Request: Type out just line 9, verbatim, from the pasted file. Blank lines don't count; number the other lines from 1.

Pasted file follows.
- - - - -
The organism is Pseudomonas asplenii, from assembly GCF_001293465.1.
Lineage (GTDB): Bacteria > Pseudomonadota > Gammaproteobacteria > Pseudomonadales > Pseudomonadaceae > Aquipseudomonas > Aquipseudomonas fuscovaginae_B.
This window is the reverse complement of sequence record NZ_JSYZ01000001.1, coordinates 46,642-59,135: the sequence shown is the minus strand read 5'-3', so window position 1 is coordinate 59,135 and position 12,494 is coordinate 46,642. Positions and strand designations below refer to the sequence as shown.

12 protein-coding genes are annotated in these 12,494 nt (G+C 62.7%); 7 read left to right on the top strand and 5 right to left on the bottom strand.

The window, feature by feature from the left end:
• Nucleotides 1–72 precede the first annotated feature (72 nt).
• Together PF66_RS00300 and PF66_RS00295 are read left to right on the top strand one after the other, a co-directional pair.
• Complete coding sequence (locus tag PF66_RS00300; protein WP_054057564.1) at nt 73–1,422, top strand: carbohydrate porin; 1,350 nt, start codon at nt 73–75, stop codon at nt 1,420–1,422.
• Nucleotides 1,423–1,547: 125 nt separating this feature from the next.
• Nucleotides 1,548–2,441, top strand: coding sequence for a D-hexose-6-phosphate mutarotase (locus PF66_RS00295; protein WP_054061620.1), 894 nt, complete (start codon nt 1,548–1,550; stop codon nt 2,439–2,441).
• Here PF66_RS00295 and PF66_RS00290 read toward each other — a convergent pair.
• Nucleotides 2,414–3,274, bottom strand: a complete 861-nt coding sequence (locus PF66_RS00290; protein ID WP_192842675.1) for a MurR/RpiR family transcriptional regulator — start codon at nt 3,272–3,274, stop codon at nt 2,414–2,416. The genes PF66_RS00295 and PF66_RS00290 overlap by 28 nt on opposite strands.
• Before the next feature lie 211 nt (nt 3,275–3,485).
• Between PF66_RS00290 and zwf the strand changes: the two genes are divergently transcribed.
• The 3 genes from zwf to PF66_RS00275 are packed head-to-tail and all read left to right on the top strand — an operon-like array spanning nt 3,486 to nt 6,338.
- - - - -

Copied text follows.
• Nucleotides 1,423–1,547: 125 nt separating this feature from the next.